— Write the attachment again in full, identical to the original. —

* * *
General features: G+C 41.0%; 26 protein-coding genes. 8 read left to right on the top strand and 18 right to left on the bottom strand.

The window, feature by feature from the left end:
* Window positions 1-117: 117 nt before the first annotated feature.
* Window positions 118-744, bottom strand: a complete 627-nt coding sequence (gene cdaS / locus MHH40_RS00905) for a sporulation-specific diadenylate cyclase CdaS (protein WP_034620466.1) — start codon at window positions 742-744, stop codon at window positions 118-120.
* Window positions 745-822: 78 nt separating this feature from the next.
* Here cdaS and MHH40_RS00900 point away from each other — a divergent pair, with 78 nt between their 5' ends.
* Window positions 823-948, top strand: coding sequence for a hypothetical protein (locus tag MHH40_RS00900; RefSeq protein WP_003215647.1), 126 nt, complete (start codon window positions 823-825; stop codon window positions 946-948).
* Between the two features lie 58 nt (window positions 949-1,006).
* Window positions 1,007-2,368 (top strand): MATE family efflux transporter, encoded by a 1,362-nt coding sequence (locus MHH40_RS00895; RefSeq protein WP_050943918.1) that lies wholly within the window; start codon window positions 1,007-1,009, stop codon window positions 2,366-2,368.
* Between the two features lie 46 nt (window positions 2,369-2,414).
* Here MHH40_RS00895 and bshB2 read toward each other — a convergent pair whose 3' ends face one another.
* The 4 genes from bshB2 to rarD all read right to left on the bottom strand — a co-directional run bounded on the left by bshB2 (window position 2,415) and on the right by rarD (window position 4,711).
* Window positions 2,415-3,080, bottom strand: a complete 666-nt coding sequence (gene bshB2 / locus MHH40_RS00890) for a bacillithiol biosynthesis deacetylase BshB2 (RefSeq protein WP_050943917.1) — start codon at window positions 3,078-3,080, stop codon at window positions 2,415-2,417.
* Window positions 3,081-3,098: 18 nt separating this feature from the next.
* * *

General features: G+C 41.0%; 26 protein-coding genes. 8 read left to right on the top strand and 18 right to left on the bottom strand.

The window, feature by feature from the left end:
* Window positions 1-117: 117 nt before the first annotated feature.
* Window positions 118-744, bottom strand: a complete 627-nt coding sequence (gene cdaS / locus MHH40_RS00905) for a sporulation-specific diadenylate cyclase CdaS (protein WP_034620466.1) — start codon at window positions 742-744, stop codon at window positions 118-120.
* Window positions 745-822: 78 nt separating this feature from the next.
* Here cdaS and MHH40_RS00900 point away from each other — a divergent pair, with 78 nt between their 5' ends.
* Window positions 823-948, top strand: coding sequence for a hypothetical protein (locus tag MHH40_RS00900; RefSeq protein WP_003215647.1), 126 nt, complete (start codon window positions 823-825; stop codon window positions 946-948).
* Between the two features lie 58 nt (window positions 949-1,006).
* Window positions 1,007-2,368 (top strand): MATE family efflux transporter, encoded by a 1,362-nt coding sequence (locus MHH40_RS00895; RefSeq protein WP_050943918.1) that lies wholly within the window; start codon window positions 1,007-1,009, stop codon window positions 2,366-2,368.
* Between the two features lie 46 nt (window positions 2,369-2,414).
* Here MHH40_RS00895 and bshB2 read toward each other — a convergent pair whose 3' ends face one another.
* The 4 genes from bshB2 to rarD all read right to left on the bottom strand — a co-directional run bounded on the left by bshB2 (window position 2,415) and on the right by rarD (window position 4,711).
* Window positions 2,415-3,080, bottom strand: a complete 666-nt coding sequence (gene bshB2 / locus MHH40_RS00890) for a bacillithiol biosynthesis deacetylase BshB2 (RefSeq protein WP_050943917.1) — start codon at window positions 3,078-3,080, stop codon at window positions 2,415-2,417.
* Window positions 3,081-3,098: 18 nt separating this feature from the next.